To Pouncey’s right will be last year’s first-round pick, David DeCastro, and 2011 second-rounder Marcus Gilbert. Both players were plagued by injuries last season, but if healthy, they could form the AFC’s most potent right-side blocking tandem. On the left, puzzle piece Ramon Foster is at guard, while second-year pro Mike Adams will be tried at left tackle. (Note: Gilbert has opened camp at left tackle and may wind up staying there, especially given that Adams has missed offseason work recovering from a stabbing.) Adams has the light feet and quick hands toAdams has the light feet and quick hands to play the position, but he’s still trying to get his pass-blocking up to the level of his run-blocking. It’s vital that he be comfortable; while the Steelers usually carry a veteran security blanket in the second string, their backups this year are 2012 seventh-rounder Kelvin Beachum and light-legged, heavy-footed ex-Jaguar Guy Whimper.
The old “Blitzburgh” epithet and visions of explosive 3-4 edge-rushers are what come to mind with Steelers defense. But last season it was a stingy secondary that carried this unit to its fourth No. 1 ranking in six years.
Coordinator Dick LeBeau does a great job letting his assistants install player-friendly wrinkles in the scheme’s various matchup zone coverages. Under third-year secondary coach Carnell Lake, the focus has been on simplicity and not getting beat deep. That plan is working; last season Steelers opponents were 0 for 30 on passes that traveled at least 30 yards through the air.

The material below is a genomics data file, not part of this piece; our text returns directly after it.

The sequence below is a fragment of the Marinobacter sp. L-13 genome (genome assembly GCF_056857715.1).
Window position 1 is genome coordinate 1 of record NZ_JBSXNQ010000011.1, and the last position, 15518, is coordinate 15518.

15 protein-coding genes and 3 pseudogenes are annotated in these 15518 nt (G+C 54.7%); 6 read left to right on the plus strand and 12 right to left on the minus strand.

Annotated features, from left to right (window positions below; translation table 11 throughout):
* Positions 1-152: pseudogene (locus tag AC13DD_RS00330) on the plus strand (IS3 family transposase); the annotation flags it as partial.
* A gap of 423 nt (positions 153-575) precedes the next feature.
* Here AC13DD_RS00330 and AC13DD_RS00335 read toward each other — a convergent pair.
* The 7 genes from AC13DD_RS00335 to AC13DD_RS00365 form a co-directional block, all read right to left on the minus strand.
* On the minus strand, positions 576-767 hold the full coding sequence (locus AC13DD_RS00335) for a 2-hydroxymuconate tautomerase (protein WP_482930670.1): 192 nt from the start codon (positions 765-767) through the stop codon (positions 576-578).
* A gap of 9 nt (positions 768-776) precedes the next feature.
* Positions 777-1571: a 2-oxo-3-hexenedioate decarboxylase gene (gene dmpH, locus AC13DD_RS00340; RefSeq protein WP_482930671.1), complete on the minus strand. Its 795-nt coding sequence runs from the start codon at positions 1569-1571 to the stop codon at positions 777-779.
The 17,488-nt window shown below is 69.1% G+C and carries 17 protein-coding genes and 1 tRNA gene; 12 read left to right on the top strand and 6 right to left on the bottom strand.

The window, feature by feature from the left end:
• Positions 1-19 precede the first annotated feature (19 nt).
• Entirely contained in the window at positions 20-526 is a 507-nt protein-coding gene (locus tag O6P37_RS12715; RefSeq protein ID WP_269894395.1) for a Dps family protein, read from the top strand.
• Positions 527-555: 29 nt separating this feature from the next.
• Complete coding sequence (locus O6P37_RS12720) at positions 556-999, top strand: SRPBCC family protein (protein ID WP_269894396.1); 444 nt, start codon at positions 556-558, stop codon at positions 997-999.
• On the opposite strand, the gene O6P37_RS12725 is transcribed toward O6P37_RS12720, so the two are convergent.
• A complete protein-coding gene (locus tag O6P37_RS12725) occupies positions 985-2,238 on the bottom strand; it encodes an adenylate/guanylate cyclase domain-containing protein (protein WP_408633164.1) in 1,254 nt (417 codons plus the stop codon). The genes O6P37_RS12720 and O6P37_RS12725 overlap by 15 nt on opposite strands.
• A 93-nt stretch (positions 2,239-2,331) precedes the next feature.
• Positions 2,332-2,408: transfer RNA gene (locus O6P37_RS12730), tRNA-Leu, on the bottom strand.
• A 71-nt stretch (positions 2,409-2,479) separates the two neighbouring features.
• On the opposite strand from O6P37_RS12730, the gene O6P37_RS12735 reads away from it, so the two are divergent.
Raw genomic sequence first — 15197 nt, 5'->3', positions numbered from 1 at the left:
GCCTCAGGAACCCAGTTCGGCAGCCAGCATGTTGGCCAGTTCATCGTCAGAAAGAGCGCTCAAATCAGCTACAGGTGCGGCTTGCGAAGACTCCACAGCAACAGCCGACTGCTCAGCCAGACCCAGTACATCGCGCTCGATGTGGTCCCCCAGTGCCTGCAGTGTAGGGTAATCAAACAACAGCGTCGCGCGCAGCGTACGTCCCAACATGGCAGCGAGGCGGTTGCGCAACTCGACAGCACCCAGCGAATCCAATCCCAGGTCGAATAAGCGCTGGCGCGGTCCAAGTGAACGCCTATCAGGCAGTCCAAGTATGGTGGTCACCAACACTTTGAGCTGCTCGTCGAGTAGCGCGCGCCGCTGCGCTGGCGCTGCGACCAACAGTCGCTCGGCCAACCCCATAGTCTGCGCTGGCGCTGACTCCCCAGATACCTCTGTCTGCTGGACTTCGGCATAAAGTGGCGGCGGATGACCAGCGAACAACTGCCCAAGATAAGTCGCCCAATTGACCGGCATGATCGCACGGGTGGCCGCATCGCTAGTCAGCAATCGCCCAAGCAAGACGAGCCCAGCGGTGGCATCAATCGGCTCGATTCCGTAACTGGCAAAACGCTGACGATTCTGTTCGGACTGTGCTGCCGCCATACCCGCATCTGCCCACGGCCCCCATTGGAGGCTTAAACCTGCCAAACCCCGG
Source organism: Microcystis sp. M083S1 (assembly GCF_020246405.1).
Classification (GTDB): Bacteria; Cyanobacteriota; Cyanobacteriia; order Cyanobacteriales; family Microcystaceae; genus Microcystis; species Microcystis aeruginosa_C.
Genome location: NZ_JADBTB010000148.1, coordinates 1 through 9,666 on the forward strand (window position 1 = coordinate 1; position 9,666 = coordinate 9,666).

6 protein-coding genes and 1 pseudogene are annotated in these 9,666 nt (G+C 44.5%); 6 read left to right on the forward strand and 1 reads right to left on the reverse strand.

Much of the secondary’s cohesiveness stems from the ingenuity of veteran safeties Troy Polamalu and Ryan Clark. The 32-year-old Polamalu could not get away with his unconventional freelancing if there wasn’t an acute technician working off him on the back end. Clark was also a big reason why this defense fared well in the nine games that Polamalu missed with a calf injury in 2013. Valuable as the 33-year-old Clark is, his expiring contract and the recent fourth-round selection of hard-hitting Shamarko Thomas suggests this will be his final year in black and gold.
Part of Pittsburgh’s excellence in pass defense is schematic. LeBeau’s zone blitzes are designed for creating pressure with just four or five rushers, leaving ample bodies to fill the matchup zones. This lends greater flexibility in the coverage’s constant rotations, exchanges and underneath buzzes. It also allows the Steelers to place fewer demands on their cornerbacks, which is why the team is comfortable waiting until the middle rounds to draft this premium position. (The last corner Pittsburgh took in the first round was Chad Scott, 16 years ago).
One of the many middle-round corners, Ike Taylor, has evolved into an upper-echelon cover artist over his 11-year career. Taylor regularly shadows the opponent’s No. 1 receiver, playing a variety of press and off-man techniques, sometimes in isolation but often with hints of some inside or underneath help. With Keenan Lewis now in New Orleans, starting opposite Taylor will be Cortez Allen, a 2011 fourth-round pick who played half the snaps last season as the No. 3 or as a fill-in starter. Allen, like Taylor, is agile and capable of guarding the slot.
At outside nickelback is William Gay, back after a disappointing one-year stint in Arizona. Gay is familiar with the system, but if he struggles as he often did in 2010 and ’11, coaches could turn to the more athletic but still undeveloped third-year man Curtis Brown. Or, as a slim possibility, they could turn to fifth-round rookie Terry Hawthorne.